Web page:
Anne O’Brien’s novels imagine the lives of medieval women, almost silent in the records of their times, but important pieces in the games of diplomacy, dynasty and war. She tells Historia about the royal women who married for duty – and those who defied their families to enter a risky love match. Women from royal […]
EC (Elizabeth) Fremantle writes about five infamous female poisoners from the past in Historia magazine.
Familiar things, like household accounts, can be the only traces that can lead us to the everyday lives of women in previous centuries. For author Stacey Halls, domestic records painted a detailed picture of 17th century life. In 1660, a pregnant woman named Alice Thornton had a dream in which the white sheet she slept […]
Simon Turney explores the surprising history of the female Knights Templar. The Knights Templar are without a doubt one of the most well-known groups of the medieval world – studied endlessly, depicted in numerous novels and movies as both good guys and bad, their bravery and piety vaunted, their secretive nature explored, their morals questioned, their […]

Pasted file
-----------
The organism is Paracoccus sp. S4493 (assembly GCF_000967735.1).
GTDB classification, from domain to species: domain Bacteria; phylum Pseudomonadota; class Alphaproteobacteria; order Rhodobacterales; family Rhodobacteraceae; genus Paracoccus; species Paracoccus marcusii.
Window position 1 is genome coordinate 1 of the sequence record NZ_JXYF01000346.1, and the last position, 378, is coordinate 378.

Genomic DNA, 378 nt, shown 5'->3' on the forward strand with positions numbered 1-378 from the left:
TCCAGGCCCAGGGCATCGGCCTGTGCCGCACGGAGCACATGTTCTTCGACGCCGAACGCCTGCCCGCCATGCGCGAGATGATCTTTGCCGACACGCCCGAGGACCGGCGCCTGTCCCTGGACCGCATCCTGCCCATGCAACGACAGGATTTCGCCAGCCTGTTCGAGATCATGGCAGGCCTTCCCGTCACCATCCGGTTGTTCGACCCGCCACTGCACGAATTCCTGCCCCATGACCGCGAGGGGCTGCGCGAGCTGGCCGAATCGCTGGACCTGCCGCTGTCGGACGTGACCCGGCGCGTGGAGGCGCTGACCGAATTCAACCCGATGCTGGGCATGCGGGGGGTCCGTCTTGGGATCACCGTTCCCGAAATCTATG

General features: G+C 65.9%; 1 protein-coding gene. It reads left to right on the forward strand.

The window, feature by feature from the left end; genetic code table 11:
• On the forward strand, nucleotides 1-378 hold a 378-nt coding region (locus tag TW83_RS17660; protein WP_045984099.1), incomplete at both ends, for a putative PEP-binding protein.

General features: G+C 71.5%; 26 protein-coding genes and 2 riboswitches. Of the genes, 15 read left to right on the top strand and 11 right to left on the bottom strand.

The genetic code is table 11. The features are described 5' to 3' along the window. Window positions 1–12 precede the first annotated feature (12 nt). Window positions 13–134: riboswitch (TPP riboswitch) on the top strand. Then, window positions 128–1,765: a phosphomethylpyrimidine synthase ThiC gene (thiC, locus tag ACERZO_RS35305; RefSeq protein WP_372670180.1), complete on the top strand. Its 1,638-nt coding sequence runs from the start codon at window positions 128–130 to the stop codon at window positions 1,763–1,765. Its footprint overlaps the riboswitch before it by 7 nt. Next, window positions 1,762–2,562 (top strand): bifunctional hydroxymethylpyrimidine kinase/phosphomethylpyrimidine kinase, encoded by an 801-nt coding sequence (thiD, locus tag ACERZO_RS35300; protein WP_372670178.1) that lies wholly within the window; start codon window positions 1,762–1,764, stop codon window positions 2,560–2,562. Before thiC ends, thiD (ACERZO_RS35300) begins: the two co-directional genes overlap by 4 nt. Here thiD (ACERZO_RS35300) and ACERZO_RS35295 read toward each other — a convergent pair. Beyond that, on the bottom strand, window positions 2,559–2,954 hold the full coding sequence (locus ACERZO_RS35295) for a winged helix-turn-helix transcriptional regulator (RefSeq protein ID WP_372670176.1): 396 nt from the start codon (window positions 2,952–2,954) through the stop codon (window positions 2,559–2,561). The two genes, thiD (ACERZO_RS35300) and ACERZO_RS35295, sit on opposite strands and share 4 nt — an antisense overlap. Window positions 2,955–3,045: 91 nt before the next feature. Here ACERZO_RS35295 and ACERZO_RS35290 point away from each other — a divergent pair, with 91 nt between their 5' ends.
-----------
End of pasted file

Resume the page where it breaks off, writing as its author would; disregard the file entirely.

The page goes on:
Our guest this month, Clare Harvey, on the remarkable women who inspired her novels. It began, as many of the best things do, with a flippant comment. My husband was polishing his medals ready for the 2011 Remembrance Sunday parade when I remarked that I bet he had more gongs than his dad, these days […]
Four of my novels have been set in the seventeenth century, and for all of them I have used Pepys’ Diary as an integral part of my research process. In the process, I became fascinated by the women who appear as vague figures in the background, between the lines, always overshadowed by Pepys’ ebullient presence. […]